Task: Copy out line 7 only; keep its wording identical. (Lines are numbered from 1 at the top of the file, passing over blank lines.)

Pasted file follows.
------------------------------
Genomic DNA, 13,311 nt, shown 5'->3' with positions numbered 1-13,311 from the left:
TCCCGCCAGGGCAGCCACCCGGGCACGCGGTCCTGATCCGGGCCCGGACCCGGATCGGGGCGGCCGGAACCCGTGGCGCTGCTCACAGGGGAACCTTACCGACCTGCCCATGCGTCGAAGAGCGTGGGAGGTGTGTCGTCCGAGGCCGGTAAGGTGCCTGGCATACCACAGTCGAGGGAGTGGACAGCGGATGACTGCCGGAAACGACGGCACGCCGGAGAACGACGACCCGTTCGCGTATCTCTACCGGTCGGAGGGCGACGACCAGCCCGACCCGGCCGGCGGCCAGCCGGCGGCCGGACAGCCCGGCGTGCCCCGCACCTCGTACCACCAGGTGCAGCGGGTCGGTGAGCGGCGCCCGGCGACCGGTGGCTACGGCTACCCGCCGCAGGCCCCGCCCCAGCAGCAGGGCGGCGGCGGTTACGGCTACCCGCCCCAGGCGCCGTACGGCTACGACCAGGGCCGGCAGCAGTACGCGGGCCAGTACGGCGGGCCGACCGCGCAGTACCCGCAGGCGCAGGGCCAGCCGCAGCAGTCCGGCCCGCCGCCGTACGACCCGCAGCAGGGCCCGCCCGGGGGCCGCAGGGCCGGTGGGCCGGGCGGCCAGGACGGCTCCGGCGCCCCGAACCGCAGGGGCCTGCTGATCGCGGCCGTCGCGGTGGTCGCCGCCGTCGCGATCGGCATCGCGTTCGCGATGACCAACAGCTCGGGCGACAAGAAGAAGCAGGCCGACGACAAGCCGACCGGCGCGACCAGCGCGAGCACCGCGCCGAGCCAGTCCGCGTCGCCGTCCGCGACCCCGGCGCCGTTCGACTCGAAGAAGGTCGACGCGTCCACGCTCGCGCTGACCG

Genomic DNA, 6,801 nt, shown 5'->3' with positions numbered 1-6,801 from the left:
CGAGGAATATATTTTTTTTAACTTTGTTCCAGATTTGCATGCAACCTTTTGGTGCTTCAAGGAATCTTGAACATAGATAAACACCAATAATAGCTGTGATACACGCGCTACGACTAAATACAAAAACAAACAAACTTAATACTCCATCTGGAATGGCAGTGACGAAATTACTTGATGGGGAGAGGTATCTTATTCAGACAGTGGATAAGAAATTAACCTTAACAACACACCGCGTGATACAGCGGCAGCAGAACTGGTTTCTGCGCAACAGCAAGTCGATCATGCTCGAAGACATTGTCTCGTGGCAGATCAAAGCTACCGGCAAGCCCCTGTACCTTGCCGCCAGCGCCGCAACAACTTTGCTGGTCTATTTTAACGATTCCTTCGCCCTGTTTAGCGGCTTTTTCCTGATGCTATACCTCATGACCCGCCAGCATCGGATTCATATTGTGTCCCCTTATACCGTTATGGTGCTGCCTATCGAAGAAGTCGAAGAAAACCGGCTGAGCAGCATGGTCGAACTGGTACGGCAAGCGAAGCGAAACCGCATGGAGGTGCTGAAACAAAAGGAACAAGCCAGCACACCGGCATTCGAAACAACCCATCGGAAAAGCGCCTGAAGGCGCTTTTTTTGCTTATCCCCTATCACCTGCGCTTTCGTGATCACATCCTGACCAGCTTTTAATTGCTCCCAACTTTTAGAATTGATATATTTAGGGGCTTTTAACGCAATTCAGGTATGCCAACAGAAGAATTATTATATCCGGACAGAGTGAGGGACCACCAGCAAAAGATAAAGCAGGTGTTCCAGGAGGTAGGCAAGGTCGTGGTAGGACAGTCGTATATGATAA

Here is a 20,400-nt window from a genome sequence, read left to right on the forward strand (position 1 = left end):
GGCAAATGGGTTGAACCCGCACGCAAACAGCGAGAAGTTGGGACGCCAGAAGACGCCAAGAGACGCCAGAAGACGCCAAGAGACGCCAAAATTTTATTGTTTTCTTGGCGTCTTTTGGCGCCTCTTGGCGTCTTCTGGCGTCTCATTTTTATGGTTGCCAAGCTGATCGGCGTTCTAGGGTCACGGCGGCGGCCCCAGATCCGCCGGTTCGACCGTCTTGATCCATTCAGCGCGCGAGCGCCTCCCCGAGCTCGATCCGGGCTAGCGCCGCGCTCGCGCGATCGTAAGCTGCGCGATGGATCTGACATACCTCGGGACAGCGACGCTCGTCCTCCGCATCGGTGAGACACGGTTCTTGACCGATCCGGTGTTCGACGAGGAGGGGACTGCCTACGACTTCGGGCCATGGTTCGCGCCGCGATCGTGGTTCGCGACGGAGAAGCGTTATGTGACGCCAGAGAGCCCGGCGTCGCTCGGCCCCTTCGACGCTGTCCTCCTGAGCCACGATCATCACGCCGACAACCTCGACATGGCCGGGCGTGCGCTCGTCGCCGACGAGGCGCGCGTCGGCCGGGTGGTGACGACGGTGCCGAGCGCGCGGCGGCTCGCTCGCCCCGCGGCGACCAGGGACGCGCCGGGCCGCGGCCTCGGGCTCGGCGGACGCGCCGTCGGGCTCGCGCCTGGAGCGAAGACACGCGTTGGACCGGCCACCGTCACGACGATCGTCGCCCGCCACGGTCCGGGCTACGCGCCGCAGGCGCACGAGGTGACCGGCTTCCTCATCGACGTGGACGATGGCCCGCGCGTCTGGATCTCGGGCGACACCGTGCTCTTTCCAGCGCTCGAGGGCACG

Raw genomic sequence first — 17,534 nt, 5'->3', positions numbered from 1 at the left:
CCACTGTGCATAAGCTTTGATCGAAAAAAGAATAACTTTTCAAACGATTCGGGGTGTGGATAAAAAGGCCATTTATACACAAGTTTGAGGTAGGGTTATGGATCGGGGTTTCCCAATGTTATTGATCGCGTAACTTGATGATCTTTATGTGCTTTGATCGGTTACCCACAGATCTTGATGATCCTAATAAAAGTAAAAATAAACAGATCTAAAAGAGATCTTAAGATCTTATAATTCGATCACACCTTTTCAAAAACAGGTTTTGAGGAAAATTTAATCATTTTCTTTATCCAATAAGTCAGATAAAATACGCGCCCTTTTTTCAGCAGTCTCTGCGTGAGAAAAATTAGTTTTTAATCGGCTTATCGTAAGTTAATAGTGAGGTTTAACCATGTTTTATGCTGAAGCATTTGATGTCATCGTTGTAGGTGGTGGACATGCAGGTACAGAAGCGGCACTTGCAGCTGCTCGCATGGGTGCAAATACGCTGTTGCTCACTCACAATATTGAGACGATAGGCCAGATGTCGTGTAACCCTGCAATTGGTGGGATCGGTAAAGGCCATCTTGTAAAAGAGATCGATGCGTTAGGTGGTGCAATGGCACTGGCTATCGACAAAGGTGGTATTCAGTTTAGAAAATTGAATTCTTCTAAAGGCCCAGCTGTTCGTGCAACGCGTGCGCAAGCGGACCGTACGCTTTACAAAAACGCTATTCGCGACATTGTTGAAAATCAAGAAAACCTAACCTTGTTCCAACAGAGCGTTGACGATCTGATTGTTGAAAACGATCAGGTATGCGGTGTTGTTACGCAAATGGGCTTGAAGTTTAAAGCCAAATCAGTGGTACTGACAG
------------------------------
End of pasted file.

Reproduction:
Raw genomic sequence first — 17,534 nt, 5'->3', positions numbered from 1 at the left: